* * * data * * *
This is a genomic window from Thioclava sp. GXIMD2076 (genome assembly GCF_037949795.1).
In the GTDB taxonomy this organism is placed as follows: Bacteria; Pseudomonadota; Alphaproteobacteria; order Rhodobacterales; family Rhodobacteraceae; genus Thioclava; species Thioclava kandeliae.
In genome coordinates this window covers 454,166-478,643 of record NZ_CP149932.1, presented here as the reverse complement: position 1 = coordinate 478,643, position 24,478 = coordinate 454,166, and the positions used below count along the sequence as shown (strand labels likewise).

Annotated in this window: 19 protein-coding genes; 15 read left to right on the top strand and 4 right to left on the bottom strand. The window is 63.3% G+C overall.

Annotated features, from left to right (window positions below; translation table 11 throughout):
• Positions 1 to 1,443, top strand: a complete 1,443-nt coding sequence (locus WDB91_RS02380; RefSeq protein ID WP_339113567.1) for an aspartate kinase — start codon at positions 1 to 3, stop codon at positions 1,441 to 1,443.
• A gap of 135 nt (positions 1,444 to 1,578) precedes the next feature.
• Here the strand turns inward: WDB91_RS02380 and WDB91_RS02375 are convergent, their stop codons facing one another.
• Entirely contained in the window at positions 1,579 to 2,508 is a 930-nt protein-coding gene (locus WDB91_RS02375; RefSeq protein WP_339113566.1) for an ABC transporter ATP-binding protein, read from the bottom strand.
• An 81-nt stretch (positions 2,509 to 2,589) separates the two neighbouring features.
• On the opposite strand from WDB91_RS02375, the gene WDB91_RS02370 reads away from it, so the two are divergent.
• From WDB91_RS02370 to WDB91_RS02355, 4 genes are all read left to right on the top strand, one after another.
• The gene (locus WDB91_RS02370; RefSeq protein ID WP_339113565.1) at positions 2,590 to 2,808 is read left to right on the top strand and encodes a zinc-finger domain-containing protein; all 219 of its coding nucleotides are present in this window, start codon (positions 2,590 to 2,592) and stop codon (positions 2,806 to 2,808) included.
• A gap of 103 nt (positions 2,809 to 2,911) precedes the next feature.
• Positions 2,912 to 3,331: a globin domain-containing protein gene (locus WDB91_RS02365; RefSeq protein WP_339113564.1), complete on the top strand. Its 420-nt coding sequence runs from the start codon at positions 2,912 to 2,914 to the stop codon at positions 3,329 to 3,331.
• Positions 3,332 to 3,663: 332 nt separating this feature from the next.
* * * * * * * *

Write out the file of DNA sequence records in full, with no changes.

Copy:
This is a genomic window from Thioclava sp. GXIMD2076 (genome assembly GCF_037949795.1).
In the GTDB taxonomy this organism is placed as follows: Bacteria; Pseudomonadota; Alphaproteobacteria; order Rhodobacterales; family Rhodobacteraceae; genus Thioclava; species Thioclava kandeliae.
In genome coordinates this window covers 454,166-478,643 of record NZ_CP149932.1, presented here as the reverse complement: position 1 = coordinate 478,643, position 24,478 = coordinate 454,166, and the positions used below count along the sequence as shown (strand labels likewise).

Annotated in this window: 19 protein-coding genes; 15 read left to right on the top strand and 4 right to left on the bottom strand. The window is 63.3% G+C overall.

Annotated features, from left to right (window positions below; translation table 11 throughout):
• Positions 1 to 1,443, top strand: a complete 1,443-nt coding sequence (locus WDB91_RS02380; RefSeq protein ID WP_339113567.1) for an aspartate kinase — start codon at positions 1 to 3, stop codon at positions 1,441 to 1,443.
• A gap of 135 nt (positions 1,444 to 1,578) precedes the next feature.
• Here the strand turns inward: WDB91_RS02380 and WDB91_RS02375 are convergent, their stop codons facing one another.
• Entirely contained in the window at positions 1,579 to 2,508 is a 930-nt protein-coding gene (locus WDB91_RS02375; RefSeq protein WP_339113566.1) for an ABC transporter ATP-binding protein, read from the bottom strand.
• An 81-nt stretch (positions 2,509 to 2,589) separates the two neighbouring features.
• On the opposite strand from WDB91_RS02375, the gene WDB91_RS02370 reads away from it, so the two are divergent.
• From WDB91_RS02370 to WDB91_RS02355, 4 genes are all read left to right on the top strand, one after another.
• The gene (locus WDB91_RS02370; RefSeq protein ID WP_339113565.1) at positions 2,590 to 2,808 is read left to right on the top strand and encodes a zinc-finger domain-containing protein; all 219 of its coding nucleotides are present in this window, start codon (positions 2,590 to 2,592) and stop codon (positions 2,806 to 2,808) included.
• A gap of 103 nt (positions 2,809 to 2,911) precedes the next feature.
• Positions 2,912 to 3,331: a globin domain-containing protein gene (locus WDB91_RS02365; RefSeq protein WP_339113564.1), complete on the top strand. Its 420-nt coding sequence runs from the start codon at positions 2,912 to 2,914 to the stop codon at positions 3,329 to 3,331.
• Positions 3,332 to 3,663: 332 nt separating this feature from the next.